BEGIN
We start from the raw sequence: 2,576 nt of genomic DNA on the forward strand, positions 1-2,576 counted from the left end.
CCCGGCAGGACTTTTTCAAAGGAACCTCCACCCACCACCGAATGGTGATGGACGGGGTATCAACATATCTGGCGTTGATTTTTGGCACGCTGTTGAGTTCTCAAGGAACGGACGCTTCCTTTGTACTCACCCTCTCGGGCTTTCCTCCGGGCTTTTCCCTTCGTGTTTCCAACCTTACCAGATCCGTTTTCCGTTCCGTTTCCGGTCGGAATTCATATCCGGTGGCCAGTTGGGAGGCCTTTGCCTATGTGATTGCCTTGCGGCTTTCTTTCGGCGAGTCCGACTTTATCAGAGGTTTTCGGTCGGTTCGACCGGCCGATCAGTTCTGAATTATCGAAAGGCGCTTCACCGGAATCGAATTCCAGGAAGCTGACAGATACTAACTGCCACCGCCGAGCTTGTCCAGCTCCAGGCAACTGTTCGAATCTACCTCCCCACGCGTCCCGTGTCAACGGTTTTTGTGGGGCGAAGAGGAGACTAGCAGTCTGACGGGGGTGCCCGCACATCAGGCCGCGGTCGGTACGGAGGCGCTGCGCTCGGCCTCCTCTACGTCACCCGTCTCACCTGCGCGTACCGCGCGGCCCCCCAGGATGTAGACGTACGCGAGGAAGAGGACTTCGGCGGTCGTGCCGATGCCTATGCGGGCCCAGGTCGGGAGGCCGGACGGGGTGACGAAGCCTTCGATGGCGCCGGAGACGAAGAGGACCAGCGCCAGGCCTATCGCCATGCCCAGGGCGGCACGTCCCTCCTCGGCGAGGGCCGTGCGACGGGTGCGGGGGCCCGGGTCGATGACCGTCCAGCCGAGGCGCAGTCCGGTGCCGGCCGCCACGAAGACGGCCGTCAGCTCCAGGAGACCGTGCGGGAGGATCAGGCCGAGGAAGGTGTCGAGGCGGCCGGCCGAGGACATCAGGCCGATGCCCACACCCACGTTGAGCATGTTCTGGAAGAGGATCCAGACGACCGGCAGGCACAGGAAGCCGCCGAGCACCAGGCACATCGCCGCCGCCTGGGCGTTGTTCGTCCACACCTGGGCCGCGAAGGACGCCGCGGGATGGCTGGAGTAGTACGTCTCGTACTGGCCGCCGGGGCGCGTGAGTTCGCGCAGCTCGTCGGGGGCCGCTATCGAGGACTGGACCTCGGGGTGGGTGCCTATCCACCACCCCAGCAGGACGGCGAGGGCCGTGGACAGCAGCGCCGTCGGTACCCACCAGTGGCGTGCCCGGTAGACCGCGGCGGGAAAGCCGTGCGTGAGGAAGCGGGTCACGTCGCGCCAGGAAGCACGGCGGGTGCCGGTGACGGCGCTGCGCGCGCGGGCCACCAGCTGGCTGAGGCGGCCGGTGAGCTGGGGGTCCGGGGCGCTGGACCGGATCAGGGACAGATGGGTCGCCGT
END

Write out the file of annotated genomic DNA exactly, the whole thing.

We start from the raw sequence: 2,576 nt of genomic DNA on the forward strand, positions 1-2,576 counted from the left end.
CCCGGCAGGACTTTTTCAAAGGAACCTCCACCCACCACCGAATGGTGATGGACGGGGTATCAACATATCTGGCGTTGATTTTTGGCACGCTGTTGAGTTCTCAAGGAACGGACGCTTCCTTTGTACTCACCCTCTCGGGCTTTCCTCCGGGCTTTTCCCTTCGTGTTTCCAACCTTACCAGATCCGTTTTCCGTTCCGTTTCCGGTCGGAATTCATATCCGGTGGCCAGTTGGGAGGCCTTTGCCTATGTGATTGCCTTGCGGCTTTCTTTCGGCGAGTCCGACTTTATCAGAGGTTTTCGGTCGGTTCGACCGGCCGATCAGTTCTGAATTATCGAAAGGCGCTTCACCGGAATCGAATTCCAGGAAGCTGACAGATACTAACTGCCACCGCCGAGCTTGTCCAGCTCCAGGCAACTGTTCGAATCTACCTCCCCACGCGTCCCGTGTCAACGGTTTTTGTGGGGCGAAGAGGAGACTAGCAGTCTGACGGGGGTGCCCGCACATCAGGCCGCGGTCGGTACGGAGGCGCTGCGCTCGGCCTCCTCTACGTCACCCGTCTCACCTGCGCGTACCGCGCGGCCCCCCAGGATGTAGACGTACGCGAGGAAGAGGACTTCGGCGGTCGTGCCGATGCCTATGCGGGCCCAGGTCGGGAGGCCGGACGGGGTGACGAAGCCTTCGATGGCGCCGGAGACGAAGAGGACCAGCGCCAGGCCTATCGCCATGCCCAGGGCGGCACGTCCCTCCTCGGCGAGGGCCGTGCGACGGGTGCGGGGGCCCGGGTCGATGACCGTCCAGCCGAGGCGCAGTCCGGTGCCGGCCGCCACGAAGACGGCCGTCAGCTCCAGGAGACCGTGCGGGAGGATCAGGCCGAGGAAGGTGTCGAGGCGGCCGGCCGAGGACATCAGGCCGATGCCCACACCCACGTTGAGCATGTTCTGGAAGAGGATCCAGACGACCGGCAGGCACAGGAAGCCGCCGAGCACCAGGCACATCGCCGCCGCCTGGGCGTTGTTCGTCCACACCTGGGCCGCGAAGGACGCCGCGGGATGGCTGGAGTAGTACGTCTCGTACTGGCCGCCGGGGCGCGTGAGTTCGCGCAGCTCGTCGGGGGCCGCTATCGAGGACTGGACCTCGGGGTGGGTGCCTATCCACCACCCCAGCAGGACGGCGAGGGCCGTGGACAGCAGCGCCGTCGGTACCCACCAGTGGCGTGCCCGGTAGACCGCGGCGGGAAAGCCGTGCGTGAGGAAGCGGGTCACGTCGCGCCAGGAAGCACGGCGGGTGCCGGTGACGGCGCTGCGCGCGCGGGCCACCAGCTGGCTGAGGCGGCCGGTGAGCTGGGGGTCCGGGGCGCTGGACCGGATCAGGGACAGATGGGTCGCCGT